Is it possible to use wildcard certificates on multiple devices?

  • I have a server that I want to use a wildcard cert on. It runs multiple services. I purchase a wildcard cert so that I can protect mail.something.dom, www.something.dom, im.something.dom, calendar.something.dom, addressbook.something.dom

    A few months later I come into several new servers. I now have enough servers that I could set one up for each subdom that I created. I want to use my wildcard cert rather than buy an SSL cert for each one.

    Is it possible if I:

    1. Copy the public and private keys for the wildcard cert from the original server.
    2. Place a copy of each of the keys in each new server.
    3. Place a copy of the wildcard cert in each new server.

    If this is not the process to do this, is there a process that will work?

  • Tom Leek

    Tom Leek Correct answer

    8 years ago

    The process you describe will work. Whether you will be able to enact it is a different thing: it depends on where, exactly, your private key is. In Windows systems, a private key might be marked as "non exportable", which means that Windows will not allow the export; the export is still possible (Windows is only software, it cannot do miracles) but somewhat hackish. On Linux systems, private keys are just files and files can be copied at will. If your private key generation and storage involved dedicated hardware then see the documentation of your HSM for possible options.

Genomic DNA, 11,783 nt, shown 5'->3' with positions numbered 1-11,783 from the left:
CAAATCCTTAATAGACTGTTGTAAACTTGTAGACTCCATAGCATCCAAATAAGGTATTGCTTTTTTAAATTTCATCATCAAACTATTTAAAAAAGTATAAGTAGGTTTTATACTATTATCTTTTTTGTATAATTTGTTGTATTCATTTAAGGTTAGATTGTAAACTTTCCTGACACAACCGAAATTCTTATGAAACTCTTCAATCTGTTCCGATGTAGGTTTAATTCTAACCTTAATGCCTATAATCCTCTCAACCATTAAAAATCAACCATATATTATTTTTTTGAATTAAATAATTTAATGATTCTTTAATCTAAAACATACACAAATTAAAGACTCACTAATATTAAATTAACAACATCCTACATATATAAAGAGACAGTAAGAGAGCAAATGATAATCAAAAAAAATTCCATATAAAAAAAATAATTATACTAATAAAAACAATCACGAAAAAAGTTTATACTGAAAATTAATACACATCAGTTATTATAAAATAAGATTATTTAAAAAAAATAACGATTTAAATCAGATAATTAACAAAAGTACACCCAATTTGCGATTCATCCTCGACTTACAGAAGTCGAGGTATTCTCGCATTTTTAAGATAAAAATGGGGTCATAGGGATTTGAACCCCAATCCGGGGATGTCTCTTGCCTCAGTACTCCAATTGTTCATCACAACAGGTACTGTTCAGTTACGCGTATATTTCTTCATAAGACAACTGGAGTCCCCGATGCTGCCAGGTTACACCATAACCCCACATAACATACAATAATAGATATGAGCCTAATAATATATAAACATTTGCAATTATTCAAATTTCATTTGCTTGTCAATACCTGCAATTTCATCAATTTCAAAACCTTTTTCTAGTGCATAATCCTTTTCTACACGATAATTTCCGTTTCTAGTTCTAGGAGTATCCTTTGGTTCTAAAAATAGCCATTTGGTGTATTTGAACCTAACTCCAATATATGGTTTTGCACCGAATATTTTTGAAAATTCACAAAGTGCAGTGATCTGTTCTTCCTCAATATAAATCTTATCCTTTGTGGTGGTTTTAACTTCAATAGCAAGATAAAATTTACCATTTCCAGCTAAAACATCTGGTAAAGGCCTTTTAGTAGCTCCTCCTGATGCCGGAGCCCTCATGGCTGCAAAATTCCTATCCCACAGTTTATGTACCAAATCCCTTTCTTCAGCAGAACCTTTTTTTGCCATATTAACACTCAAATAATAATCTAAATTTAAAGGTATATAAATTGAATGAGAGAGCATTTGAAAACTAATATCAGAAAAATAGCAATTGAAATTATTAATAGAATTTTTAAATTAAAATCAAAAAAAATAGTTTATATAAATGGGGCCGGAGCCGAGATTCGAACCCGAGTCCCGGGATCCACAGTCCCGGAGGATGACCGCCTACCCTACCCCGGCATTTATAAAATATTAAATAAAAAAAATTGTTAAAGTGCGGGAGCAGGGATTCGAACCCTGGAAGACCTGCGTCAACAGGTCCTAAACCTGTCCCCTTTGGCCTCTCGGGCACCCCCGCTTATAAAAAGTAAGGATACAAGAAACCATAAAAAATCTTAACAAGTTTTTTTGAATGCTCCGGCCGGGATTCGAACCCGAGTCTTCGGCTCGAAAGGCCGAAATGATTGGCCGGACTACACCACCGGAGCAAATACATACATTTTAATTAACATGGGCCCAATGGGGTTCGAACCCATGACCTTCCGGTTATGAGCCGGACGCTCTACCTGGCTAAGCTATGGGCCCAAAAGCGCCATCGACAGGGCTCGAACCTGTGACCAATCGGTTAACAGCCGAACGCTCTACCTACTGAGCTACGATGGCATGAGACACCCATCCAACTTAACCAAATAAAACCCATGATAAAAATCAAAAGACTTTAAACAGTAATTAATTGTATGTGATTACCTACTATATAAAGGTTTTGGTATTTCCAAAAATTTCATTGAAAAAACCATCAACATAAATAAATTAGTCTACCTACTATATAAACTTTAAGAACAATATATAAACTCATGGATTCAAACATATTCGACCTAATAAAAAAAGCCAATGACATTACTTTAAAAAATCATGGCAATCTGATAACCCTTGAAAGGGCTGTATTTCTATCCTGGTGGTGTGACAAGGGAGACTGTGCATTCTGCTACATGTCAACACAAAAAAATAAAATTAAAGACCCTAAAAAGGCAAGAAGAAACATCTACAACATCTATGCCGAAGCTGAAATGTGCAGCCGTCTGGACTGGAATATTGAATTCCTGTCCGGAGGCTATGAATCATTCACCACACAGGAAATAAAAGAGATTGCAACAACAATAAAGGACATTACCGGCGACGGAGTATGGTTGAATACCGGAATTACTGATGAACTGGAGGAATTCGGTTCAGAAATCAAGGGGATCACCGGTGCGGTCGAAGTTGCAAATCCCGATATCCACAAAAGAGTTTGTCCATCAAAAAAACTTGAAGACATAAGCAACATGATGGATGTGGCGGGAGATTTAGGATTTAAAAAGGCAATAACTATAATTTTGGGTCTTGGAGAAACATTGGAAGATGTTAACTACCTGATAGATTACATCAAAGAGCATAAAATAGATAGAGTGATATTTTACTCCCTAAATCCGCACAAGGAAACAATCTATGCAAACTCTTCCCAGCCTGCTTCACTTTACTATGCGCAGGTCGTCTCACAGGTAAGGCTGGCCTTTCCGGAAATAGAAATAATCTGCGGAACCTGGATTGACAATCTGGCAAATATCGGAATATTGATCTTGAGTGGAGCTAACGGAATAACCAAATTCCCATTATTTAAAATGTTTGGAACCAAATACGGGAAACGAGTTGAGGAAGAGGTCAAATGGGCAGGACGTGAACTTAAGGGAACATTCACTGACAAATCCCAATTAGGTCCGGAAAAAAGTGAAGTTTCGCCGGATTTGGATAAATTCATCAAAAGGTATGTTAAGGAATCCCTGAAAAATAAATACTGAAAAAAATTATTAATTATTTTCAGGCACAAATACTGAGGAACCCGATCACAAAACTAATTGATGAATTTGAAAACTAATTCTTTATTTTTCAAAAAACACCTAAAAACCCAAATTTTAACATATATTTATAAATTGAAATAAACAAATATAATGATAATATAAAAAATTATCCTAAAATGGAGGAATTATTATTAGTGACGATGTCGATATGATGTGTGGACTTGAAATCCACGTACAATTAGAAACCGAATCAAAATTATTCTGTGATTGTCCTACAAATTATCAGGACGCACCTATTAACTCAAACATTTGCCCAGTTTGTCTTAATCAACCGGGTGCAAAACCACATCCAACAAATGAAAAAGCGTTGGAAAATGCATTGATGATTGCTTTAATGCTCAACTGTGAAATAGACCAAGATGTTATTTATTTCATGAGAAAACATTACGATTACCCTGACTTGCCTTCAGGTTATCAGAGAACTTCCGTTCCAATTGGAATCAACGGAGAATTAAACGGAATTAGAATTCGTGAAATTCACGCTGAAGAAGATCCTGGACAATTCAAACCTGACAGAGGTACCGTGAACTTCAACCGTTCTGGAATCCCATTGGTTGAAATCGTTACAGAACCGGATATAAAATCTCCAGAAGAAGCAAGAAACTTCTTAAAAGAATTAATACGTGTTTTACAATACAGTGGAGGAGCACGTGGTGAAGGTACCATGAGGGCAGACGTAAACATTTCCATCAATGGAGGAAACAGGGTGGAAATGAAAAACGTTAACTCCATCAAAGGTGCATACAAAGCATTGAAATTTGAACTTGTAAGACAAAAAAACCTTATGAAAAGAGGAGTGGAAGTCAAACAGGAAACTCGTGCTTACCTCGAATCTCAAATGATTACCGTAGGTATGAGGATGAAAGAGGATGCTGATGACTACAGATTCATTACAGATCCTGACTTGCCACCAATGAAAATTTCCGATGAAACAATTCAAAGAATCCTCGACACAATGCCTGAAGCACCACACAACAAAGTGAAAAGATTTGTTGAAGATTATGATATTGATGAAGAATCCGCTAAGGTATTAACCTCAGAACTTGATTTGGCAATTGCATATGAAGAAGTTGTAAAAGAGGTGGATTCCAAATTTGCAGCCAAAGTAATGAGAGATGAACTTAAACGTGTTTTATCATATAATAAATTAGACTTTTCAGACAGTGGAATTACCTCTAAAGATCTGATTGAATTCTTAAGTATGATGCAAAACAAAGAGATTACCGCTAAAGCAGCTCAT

Possible objections against such a plan are the following:

    • There may be contractual issues. It really depends on the CA. The CA does not have technical power to prevent you from moving your private key from server to server (it is your key on your machines, they cannot spy on that), but they can still define it as a contract breach, at least theoretically. Commercial CA make money out of selling certificates, and you are buying and using a wildcard certificate precisely so that you do not have to buy a new certificate for each new server name; the commercial people at the commercial CA will understandably feel queasy at the concept, hence the possibility of some legal hindrance.

    • The value of a private key resides in its privacy. If your private key becomes known to outsiders, then you have a big problem. As a general rule, any export-transfer-import operation potentially exposes the private key; the more a private key travels, the less private it becomes. The "recommended way" is to have each server (physical machine) generate its own key pair, and never export the private key at all. What you suggests is at odds with this general principle, so beware.

    • If the private key is stolen, then the certificate will have to be revoked, and this will impact all your servers at the same time. With several distinct certificates, damage is more contained. Similarly, when the wildcard certificate expires, a renewal will have to be done, and the new certificates installed on all servers simultaneously. Depending on how many distinct servers you have, this may prove to be cumbersome.

    You seem to suggest that each server should have it's own private key (which seems logical for me too). What is the common way to deal with that ? Should we issue as much CSR as servers or can we build a CSR from multiple keys ?

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Content dated before 7/24/2021 11:53 AM